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Croatia's World Heritage Sites by Owen Lipsett

Historical Complex of Split with the Palace of Diocletian

(Inscribed 1979)

Split literally grew out of the palace that the Roman Emperor Diocletian (245-312), a native of the nearby city of Salona, built as what may have been history’s first retirement home. Much of the original structure still remains – both in the form of the original walls and the various buildings constructed out of stone pilfered from it in Split’s Old Town, which the walls encompass. Interestingly, although Diocletian was notorious for his persecution of Christians, the complex includes world’s oldest Cathedral, dedicated to St. Dominius.

Its bell-tower offers wonderful views both over the Old Town and the Adriatic, which once came up to the walls of the palace.

Old City of Dubrovnik

(Inscribed 1979, Inscription Extended in 1994)

Not only is Dubrovnik one of the world’s most attractive cities – both in its appearance and its location, it’s probably Europe’s best-preserved historic city. It’s entirely pedestrianized and a local ordinance prohibiting signs anywhere but on lanterns outside of shops means that strolling through it on a quiet night you could be forgiven for believing you’d literally been transported back in time. The two kilometers of city walls that enclose it repulsed invaders during the city’s four centuries as an independent republic and again when it came under attack during the early 1990s – today they offer a pleasant means for coming to appreciate this city, the beauty of whose buildings is only matched by that of its location.

Plitvice Lakes National Park

(Inscribed 1979, Inscription Extended in 2000)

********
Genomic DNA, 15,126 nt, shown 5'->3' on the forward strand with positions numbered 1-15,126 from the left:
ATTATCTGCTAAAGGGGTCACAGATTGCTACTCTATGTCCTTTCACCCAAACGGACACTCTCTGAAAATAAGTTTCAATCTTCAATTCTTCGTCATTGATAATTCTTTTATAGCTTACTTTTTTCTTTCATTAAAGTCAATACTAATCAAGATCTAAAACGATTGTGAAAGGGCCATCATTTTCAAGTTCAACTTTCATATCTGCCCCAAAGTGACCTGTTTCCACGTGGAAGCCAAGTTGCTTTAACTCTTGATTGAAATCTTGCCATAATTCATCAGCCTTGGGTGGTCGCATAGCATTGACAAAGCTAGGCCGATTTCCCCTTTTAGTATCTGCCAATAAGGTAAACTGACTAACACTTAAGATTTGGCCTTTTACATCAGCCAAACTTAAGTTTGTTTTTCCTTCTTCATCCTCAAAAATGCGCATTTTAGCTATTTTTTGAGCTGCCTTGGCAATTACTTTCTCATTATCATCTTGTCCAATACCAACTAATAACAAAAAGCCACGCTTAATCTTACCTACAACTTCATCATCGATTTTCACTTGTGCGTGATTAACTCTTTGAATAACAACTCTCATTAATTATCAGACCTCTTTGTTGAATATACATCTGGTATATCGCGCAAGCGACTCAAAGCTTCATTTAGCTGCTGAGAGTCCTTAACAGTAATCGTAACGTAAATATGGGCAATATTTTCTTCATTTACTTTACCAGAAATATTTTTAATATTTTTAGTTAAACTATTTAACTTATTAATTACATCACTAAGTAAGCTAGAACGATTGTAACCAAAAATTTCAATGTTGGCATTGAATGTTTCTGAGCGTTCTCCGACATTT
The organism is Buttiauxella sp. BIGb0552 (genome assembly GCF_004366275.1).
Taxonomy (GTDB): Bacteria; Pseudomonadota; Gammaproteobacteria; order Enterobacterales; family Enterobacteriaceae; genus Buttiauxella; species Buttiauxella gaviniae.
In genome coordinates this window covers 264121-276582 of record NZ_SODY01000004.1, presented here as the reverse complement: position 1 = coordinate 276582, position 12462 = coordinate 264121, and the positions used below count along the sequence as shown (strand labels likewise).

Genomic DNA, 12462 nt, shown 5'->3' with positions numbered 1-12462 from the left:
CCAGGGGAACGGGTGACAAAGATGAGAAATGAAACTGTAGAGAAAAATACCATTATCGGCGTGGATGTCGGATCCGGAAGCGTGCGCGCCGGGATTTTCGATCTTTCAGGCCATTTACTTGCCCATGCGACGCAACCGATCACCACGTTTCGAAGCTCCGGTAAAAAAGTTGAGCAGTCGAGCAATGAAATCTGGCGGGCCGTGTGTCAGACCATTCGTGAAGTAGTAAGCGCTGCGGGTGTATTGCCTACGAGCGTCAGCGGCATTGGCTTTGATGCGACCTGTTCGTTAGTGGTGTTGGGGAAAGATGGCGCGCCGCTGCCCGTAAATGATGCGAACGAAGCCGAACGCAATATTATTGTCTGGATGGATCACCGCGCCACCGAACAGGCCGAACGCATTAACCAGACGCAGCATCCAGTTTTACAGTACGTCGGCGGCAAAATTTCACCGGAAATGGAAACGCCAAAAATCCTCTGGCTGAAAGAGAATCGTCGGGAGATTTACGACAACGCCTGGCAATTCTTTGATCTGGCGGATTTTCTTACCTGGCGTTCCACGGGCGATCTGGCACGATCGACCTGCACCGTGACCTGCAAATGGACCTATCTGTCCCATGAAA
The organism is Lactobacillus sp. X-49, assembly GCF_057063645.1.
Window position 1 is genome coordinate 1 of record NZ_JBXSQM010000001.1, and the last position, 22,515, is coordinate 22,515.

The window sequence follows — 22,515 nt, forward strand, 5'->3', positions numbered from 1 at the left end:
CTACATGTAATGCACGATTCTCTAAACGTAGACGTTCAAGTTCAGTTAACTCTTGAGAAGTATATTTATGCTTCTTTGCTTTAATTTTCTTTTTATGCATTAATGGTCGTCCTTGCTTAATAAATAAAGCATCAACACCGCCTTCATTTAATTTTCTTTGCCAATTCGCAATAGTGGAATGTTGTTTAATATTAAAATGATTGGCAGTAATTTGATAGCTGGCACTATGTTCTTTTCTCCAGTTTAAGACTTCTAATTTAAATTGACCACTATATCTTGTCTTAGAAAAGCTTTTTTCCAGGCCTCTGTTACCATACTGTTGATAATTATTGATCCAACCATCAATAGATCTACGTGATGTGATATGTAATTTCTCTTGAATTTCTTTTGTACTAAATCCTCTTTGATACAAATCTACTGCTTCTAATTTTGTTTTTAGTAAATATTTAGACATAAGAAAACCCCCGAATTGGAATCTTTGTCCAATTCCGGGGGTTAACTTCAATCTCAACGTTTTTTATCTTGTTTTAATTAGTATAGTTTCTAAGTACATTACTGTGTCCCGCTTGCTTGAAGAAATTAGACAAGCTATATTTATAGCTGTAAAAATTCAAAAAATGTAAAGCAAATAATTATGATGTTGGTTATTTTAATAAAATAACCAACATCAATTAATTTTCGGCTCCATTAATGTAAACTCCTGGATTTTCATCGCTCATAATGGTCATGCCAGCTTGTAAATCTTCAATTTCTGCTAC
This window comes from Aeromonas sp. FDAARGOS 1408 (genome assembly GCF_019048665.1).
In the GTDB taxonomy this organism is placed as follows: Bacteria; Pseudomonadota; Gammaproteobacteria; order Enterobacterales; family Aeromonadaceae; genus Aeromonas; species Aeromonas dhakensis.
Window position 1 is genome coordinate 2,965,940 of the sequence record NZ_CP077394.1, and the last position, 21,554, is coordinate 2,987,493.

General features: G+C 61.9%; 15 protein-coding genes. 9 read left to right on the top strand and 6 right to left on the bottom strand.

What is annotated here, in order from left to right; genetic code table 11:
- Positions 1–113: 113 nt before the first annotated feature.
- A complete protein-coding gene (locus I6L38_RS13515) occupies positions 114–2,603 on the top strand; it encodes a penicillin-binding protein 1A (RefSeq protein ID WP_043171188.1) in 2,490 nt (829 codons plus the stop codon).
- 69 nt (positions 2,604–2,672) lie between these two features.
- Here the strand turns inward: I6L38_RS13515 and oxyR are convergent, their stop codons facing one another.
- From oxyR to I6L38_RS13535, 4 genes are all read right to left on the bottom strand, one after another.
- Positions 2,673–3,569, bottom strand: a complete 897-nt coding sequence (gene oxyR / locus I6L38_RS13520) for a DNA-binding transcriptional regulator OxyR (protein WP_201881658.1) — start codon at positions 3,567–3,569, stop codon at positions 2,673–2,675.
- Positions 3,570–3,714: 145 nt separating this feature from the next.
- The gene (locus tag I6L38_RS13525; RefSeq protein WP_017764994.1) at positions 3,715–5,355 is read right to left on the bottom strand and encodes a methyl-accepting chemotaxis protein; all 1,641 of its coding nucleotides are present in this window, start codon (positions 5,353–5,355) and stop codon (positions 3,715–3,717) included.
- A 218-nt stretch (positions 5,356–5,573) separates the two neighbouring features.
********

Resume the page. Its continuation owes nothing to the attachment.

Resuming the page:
Most visitors to Croatia head for the coast, but if you’re traveling by bus from Zagreb to Split (or even if you’re not) be sure to break up your journey at this system of sixteen interlinked lakes and the park that surrounds them. You can tour the lakes by boat or walk alongside them (which takes anything from five hours to a full day, depending on your level of fitness). The park itself is home to a diverse collection of alpine flora and fauna and is open year-round.

Episcopal Complex of the Euphrasian Basilica in the Historic Centre of Porec

(Inscribed 1997)

Protected by UNESCO on the basis of its status as the most complete surviving episcopal complex of its type, the sixth century Euphrasian Basilica boasts some of the Europe’s finest mosaics, matched only by their counterparts in Ravenna, which were executed by many of the same artisans. As well as their degree of artistry and preservation, these masterworks are highly enjoyable for their small touches – including the presence of an eavesdropping servant in the mosaic on the right side of the altar and the portrait of the eponymous Bishop Euphrasius himself, believed to be one of the earliest depictions of a living figure in sacred art.

Historic City of Trogir

(Inscribed 1997)

Poised delicately between mainland Dalmatia and the much larger island of Čiovo, Trogir is either a natural or artificial island, depending on who you ask. What’s not in dispute is that it’s one of Europe’s most tastefully planned towns, adhering to a grid-plan first drawn up by the ancient Greeks and substantially unchanged since then. It’s not just Trogir’s streets that have been preserved, the buildings lining them have in many cases been left undisturbed for centuries, although quite of few of them contain some of Dalmatia’s finest seafood restaurants. In addition to its inherent charms, Trogir also offers visitors in a hurry mainland Croatian’s closet counterpart to the wonderfully laid-back island towns of the Dalmatian islands.

The Cathedral of St James in Sibenik

(Inscribed 2000)

It’s appropriate that this Cathedral (built between 1431-1535) should be selected to represent "the considerable exchanges in the field of monumental arts between Northern Italy, Dalmatia and Tuscany in the 15th and 16th centuries" since Croatia as a whole has for so long served as a crossroads of cultures. The building itself illustrates the fusion between the Renaissance and Gothic styles under a series of architects, but it’s most famous for its remarkable frieze featuring 71 sculptured faces of men, women, and children. Legend has it that the extent to which these depictions flatter the local notables they’re intended to represent depends entirely on whether these individuals contributed to the building’s construction!

About the Author:

Owen Lipsett, IgoUgo's 2005 Member of the Year, is a contributing writer to http://www.travel-2-croatia.com.

Article Source:

http://EzineArticles.com/?expert=Owen_Lipsett

 
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